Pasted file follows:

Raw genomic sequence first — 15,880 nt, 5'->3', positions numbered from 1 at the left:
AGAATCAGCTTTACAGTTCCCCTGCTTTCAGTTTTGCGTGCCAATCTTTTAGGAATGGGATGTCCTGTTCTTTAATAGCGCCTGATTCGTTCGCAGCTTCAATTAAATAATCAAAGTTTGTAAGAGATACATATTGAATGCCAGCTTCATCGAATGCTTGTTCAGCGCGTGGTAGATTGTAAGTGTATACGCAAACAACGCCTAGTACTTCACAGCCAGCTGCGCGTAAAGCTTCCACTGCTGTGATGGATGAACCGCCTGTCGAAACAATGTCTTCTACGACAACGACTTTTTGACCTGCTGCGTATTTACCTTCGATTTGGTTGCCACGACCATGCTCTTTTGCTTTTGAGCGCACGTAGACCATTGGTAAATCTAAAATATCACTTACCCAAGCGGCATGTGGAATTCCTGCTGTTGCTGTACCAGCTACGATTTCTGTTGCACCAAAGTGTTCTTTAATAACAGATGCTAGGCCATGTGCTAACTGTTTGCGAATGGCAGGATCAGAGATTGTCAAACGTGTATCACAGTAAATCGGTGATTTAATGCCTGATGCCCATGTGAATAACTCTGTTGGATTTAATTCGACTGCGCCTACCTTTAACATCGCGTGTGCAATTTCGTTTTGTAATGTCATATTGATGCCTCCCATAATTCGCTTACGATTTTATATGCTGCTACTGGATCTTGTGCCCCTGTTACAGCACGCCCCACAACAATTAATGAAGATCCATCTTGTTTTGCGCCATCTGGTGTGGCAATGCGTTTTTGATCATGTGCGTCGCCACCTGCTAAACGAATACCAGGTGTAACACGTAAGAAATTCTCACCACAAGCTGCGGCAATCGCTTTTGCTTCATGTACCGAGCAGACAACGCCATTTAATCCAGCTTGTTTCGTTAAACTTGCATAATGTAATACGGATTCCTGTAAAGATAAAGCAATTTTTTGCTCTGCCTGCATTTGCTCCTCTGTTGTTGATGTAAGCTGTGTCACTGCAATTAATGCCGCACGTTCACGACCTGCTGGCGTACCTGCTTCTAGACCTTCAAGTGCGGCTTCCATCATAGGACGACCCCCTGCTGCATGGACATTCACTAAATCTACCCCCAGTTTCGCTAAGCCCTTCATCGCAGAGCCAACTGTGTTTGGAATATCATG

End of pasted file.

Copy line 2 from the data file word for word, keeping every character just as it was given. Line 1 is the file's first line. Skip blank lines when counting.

AGAATCAGCTTTACAGTTCCCCTGCTTTCAGTTTTGCGTGCCAATCTTTTAGGAATGGGATGTCCTGTTCTTTAATAGCGCCTGATTCGTTCGCAGCTTCAATTAAATAATCAAAGTTTGTAAGAGATACATATTGAATGCCAGCTTCATCGAATGCTTGTTCAGCGCGTGGTAGATTGTAAGTGTATACGCAAACAACGCCTAGTACTTCACAGCCAGCTGCGCGTAAAGCTTCCACTGCTGTGATGGATGAACCGCCTGTCGAAACAATGTCTTCTACGACAACGACTTTTTGACCTGCTGCGTATTTACCTTCGATTTGGTTGCCACGACCATGCTCTTTTGCTTTTGAGCGCACGTAGACCATTGGTAAATCTAAAATATCACTTACCCAAGCGGCATGTGGAATTCCTGCTGTTGCTGTACCAGCTACGATTTCTGTTGCACCAAAGTGTTCTTTAATAACAGATGCTAGGCCATGTGCTAACTGTTTGCGAATGGCAGGATCAGAGATTGTCAAACGTGTATCACAGTAAATCGGTGATTTAATGCCTGATGCCCATGTGAATAACTCTGTTGGATTTAATTCGACTGCGCCTACCTTTAACATCGCGTGTGCAATTTCGTTTTGTAATGTCATATTGATGCCTCCCATAATTCGCTTACGATTTTATATGCTGCTACTGGATCTTGTGCCCCTGTTACAGCACGCCCCACAACAATTAATGAAGATCCATCTTGTTTTGCGCCATCTGGTGTGGCAATGCGTTTTTGATCATGTGCGTCGCCACCTGCTAAACGAATACCAGGTGTAACACGTAAGAAATTCTCACCACAAGCTGCGGCAATCGCTTTTGCTTCATGTACCGAGCAGACAACGCCATTTAATCCAGCTTGTTTCGTTAAACTTGCATAATGTAATACGGATTCCTGTAAAGATAAAGCAATTTTTTGCTCTGCCTGCATTTGCTCCTCTGTTGTTGATGTAAGCTGTGTCACTGCAATTAATGCCGCACGTTCACGACCTGCTGGCGTACCTGCTTCTAGACCTTCAAGTGCGGCTTCCATCATAGGACGACCCCCTGCTGCATGGACATTCACTAAATCTACCCCCAGTTTCGCTAAGCCCTTCATCGCAGAGCCAACTGTGTTTGGAATATCATG